Practice Relating to Rule 151. Individual Responsibility
Section A. Individual criminal responsibility
Italy’s IHL Manual (1991) states that individual criminal responsibility for those who commit a war crime is provided for under Italian law.
Italy’s Wartime Military Penal Code (1941) provides for the punishment of a list of various offences related to wartime activity.
In the Priebke case
in 1996, Italy’s Military Tribunal of Rome found a German soldier and former member of the “SS” guilty of multiple first-degree murder charges, acts which it qualified as war crimes, for his role and participation in the 1944 Ardeatine caves killings when 335 persons (both civilians and members of the armed forces) were killed in reprisal for the killing of 33 German soldiers. The Tribunal considered the reprisal to be disproportionate to the acts which had led to the reprisal, and Priebke was found responsible for having drawn up a list of the names of the victims to be killed, for having checked the identity of the victims being transferred to the place of the killings, and for having shot two of the victims himself. However, the Tribunal found that the accused could not be punished for reasons of statute of limitations.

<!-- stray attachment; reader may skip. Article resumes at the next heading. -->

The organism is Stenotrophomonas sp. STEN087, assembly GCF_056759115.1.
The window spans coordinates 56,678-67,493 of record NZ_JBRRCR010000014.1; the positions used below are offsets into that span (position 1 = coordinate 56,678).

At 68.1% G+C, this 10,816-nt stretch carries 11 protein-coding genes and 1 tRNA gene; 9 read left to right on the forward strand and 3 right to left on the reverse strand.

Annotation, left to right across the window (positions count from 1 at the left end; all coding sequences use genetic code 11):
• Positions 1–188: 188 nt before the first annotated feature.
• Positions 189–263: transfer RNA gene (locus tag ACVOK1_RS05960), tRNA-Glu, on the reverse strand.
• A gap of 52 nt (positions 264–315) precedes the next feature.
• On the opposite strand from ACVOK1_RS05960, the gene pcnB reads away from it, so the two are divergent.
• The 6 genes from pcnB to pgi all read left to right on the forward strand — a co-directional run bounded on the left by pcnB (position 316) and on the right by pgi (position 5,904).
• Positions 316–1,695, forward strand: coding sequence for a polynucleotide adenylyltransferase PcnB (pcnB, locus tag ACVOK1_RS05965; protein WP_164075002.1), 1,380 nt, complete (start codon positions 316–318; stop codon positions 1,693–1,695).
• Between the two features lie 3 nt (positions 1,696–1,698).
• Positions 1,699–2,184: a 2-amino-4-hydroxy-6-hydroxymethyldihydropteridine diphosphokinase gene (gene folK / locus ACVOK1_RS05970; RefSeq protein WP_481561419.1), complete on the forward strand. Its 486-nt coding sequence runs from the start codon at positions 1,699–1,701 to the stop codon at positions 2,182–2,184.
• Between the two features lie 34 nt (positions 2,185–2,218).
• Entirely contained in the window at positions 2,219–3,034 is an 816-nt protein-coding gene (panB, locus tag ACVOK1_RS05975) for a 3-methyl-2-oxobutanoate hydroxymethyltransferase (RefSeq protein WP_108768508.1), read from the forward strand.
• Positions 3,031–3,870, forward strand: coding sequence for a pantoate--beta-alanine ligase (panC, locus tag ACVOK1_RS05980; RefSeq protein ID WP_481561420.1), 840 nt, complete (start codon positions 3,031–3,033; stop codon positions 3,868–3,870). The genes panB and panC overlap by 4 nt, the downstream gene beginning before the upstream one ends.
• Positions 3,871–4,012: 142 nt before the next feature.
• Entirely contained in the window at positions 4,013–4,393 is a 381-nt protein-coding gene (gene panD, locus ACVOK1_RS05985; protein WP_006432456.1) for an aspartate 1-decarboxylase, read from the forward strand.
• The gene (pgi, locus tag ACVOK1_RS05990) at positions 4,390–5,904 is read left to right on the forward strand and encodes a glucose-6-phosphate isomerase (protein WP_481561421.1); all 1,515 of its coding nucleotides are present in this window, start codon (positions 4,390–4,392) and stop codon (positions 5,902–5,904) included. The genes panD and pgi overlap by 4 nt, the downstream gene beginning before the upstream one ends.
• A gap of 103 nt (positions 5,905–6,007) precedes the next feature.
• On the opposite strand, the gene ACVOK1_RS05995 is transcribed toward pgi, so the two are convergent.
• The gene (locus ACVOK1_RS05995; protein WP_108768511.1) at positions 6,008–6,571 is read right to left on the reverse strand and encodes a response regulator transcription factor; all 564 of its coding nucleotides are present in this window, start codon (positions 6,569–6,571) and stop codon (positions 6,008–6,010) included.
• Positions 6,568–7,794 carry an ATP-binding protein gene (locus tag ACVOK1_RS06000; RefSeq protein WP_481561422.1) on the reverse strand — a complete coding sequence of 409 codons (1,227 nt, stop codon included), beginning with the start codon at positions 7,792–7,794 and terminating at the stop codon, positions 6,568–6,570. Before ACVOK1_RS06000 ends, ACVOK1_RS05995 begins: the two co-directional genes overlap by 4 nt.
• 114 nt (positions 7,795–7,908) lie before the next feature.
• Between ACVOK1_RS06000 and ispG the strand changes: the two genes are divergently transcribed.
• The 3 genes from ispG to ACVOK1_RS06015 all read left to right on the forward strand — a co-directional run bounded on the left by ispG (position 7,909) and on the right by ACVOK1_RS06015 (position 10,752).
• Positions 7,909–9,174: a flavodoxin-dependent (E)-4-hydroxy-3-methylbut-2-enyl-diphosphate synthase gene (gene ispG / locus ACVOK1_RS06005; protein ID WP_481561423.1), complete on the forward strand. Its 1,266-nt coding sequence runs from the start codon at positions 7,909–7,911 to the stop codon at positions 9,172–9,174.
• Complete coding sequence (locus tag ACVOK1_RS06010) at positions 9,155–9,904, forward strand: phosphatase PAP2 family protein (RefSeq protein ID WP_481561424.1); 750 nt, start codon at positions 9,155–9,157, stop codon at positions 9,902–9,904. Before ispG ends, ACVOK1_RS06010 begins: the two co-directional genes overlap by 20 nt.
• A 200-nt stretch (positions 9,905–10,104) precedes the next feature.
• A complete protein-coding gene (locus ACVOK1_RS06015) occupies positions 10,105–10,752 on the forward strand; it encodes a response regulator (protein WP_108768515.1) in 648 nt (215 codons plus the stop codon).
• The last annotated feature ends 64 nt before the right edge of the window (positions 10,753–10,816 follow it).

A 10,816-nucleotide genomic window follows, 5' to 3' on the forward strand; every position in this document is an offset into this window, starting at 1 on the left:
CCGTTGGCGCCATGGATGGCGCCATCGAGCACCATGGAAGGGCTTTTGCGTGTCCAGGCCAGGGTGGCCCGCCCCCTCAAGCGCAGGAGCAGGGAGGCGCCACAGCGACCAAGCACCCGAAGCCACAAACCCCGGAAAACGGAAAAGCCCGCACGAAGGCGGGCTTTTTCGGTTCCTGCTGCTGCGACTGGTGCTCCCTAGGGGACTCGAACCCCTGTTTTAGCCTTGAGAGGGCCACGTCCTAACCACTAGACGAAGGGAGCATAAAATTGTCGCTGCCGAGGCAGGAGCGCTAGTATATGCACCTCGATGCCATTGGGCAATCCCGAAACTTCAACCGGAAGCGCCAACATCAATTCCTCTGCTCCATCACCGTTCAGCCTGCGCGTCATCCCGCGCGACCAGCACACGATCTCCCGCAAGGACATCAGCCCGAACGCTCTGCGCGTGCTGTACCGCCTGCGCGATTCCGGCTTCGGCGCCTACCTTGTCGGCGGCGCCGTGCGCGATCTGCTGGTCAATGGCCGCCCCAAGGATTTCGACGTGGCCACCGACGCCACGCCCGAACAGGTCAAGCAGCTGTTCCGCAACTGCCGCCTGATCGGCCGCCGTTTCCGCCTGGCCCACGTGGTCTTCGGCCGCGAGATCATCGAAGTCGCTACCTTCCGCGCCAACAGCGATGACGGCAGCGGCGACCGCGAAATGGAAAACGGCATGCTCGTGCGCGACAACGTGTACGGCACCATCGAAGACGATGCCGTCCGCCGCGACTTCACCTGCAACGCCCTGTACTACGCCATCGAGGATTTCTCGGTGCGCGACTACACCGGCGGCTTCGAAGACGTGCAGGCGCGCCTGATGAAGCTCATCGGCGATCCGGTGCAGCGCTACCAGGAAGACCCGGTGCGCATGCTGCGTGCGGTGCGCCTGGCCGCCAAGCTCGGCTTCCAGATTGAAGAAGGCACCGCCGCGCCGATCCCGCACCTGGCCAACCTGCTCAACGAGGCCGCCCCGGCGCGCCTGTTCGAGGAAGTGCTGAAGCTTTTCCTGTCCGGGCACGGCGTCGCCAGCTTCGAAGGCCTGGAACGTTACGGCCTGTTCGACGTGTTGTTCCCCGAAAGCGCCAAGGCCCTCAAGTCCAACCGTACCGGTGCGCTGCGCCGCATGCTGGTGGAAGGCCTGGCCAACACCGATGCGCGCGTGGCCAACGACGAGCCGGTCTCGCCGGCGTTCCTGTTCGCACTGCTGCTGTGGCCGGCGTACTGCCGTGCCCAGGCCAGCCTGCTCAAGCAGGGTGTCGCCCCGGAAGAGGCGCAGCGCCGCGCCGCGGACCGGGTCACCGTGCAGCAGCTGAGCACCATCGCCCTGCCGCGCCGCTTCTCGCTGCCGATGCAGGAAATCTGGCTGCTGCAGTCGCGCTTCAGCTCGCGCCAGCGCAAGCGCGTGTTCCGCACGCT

On appeal, the judgment was annulled by the Supreme Court of Cassation and another trial ordered.
In the Hass and Priebke case
in 1997 dealing with the same events as in the Priebke case
, Italy’s Military Tribunal of Rome found the accused guilty of multiple charges of aggravated murder for their respective roles in the reprisal killings. It sentenced the accused for war crimes to imprisonment.
In its relevant parts, the judgment was confirmed by the Military Appeals Court and the Supreme Court of Cassation, although the Courts settled on life imprisonment.
In the Ercole case
in 2000, Italy’s Tribunal of Livorno tried and sentenced a former paratrooper to 18 months’ suspended imprisonment for abusing his authority during his participation in a multinational peacekeeping operation in Somalia and, pending the outcome of connected civil proceedings, made him provisionally liable to the payment of 30,000,000 Italian lire to a Somali citizen who had been tortured.
However, in 2001, the Court of Appeals at Florence declared that a crime of abuse of authority was covered by statutory limitations.